About RepStyle

How do politicians perceive their role and perform their tasks as representatives? These are crucial questions for the evaluation of representative democracy. As representatives politicians constitute the vital link between citizens and the democratic state. In West European democracies political parties have organized the representation of interest since the Second World War making them the fundamental collective anchor of representation. Politicians may therefore be seen primarily as party agents that act out party strategies in a disciplined manner. However, the link between political parties and civil society has changed leading to decreasing number of party members and higher voting volatility. Furthermore, parties have lost control over the communication where independent news media as well as various digital social media platforms offer new possibilities for direct communication with the voters. A potential consequence of these changes is that the representative link changes from a party dominated representation to a more personalized representation where individual politicians become more important at the expense of political parties. If this is the case modern representative democracies have moved into a new phase where links between the public and the state are multiplied and the party control of the political process decreased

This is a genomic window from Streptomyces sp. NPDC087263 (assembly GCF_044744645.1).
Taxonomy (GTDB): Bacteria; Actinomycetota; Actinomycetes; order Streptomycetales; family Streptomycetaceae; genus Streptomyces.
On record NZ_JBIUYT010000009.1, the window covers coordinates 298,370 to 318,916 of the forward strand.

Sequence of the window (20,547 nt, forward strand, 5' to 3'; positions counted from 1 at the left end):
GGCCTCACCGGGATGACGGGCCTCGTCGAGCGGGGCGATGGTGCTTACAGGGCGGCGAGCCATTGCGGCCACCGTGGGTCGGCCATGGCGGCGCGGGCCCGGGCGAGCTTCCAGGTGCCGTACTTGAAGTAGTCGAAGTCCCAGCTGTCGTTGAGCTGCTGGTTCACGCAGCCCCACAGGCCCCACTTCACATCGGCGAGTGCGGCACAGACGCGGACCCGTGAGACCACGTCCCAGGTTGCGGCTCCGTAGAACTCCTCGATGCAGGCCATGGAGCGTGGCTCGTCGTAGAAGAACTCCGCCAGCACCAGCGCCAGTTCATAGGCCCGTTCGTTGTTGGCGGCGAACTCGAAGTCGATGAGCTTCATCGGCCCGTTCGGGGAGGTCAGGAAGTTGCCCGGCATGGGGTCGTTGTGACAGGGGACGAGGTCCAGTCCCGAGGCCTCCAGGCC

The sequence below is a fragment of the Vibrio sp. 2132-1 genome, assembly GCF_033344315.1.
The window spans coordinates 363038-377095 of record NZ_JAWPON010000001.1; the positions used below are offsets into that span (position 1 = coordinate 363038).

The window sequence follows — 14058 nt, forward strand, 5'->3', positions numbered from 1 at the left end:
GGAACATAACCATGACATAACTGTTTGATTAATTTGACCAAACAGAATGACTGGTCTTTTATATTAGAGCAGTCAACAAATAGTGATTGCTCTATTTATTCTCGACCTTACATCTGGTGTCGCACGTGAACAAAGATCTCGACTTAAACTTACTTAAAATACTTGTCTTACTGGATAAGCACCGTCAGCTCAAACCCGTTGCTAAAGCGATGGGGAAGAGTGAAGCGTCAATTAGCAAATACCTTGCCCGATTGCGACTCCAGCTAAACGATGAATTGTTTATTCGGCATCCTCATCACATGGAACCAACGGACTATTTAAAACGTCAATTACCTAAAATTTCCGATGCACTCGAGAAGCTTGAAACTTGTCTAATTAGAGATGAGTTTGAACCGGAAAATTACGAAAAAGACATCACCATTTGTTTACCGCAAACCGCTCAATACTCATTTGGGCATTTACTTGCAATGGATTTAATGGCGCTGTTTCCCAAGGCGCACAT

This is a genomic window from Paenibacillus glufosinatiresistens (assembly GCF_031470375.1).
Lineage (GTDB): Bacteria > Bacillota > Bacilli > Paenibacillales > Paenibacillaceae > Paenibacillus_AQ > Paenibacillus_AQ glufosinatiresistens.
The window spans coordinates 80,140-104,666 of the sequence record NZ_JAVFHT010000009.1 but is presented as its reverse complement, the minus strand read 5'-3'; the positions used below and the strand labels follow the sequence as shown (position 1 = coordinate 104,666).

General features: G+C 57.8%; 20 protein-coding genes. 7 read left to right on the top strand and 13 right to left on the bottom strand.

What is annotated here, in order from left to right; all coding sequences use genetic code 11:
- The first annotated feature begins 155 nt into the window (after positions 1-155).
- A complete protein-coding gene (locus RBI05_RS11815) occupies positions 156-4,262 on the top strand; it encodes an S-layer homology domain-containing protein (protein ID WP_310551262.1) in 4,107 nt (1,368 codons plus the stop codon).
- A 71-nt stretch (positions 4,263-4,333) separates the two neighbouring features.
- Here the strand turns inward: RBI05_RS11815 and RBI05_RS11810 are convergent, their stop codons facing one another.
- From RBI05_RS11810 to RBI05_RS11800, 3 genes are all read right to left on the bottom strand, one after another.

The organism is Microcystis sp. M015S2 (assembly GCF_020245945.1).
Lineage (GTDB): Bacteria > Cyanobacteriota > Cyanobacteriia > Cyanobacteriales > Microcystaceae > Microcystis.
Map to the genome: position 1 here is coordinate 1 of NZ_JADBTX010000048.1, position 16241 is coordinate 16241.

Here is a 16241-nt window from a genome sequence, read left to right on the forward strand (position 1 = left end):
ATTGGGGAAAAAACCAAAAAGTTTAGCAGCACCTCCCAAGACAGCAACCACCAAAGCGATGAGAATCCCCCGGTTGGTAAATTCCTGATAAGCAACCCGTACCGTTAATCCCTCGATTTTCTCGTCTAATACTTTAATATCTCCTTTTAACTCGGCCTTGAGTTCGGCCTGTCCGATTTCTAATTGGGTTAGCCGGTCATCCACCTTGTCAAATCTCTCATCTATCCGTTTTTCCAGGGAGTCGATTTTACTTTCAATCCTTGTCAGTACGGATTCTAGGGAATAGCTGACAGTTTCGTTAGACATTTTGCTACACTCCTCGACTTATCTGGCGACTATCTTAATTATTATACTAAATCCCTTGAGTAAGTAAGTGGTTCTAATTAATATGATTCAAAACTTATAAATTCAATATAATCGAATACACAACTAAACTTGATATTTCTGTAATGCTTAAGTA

RepStyle investigates the personalization of representation by asking three fundamental questions:
1) Have politicians’ perception of their representative tasks changed, so that they think less of themselves as party agents but more as individual representatives?

2) Have politicians changed their representative behaviour so that they increasingly promote their own policy and themselves rather than the party?

3) Which factors may explain variation in personalized representation across countries, parties and individual politicians?  

To answer these questions, the project provides:
1) A conceptual clarification of personalized representation

2) A comprehensive description of the representative norms and behaviour in and out of parliament among Danish and British MPs spanning over 23 years in UK (1993-2016) and 36 years in DK (1980-2016)

3) An empirical test of the influence of electoral system, party organization and individual characteristics on personalization of representation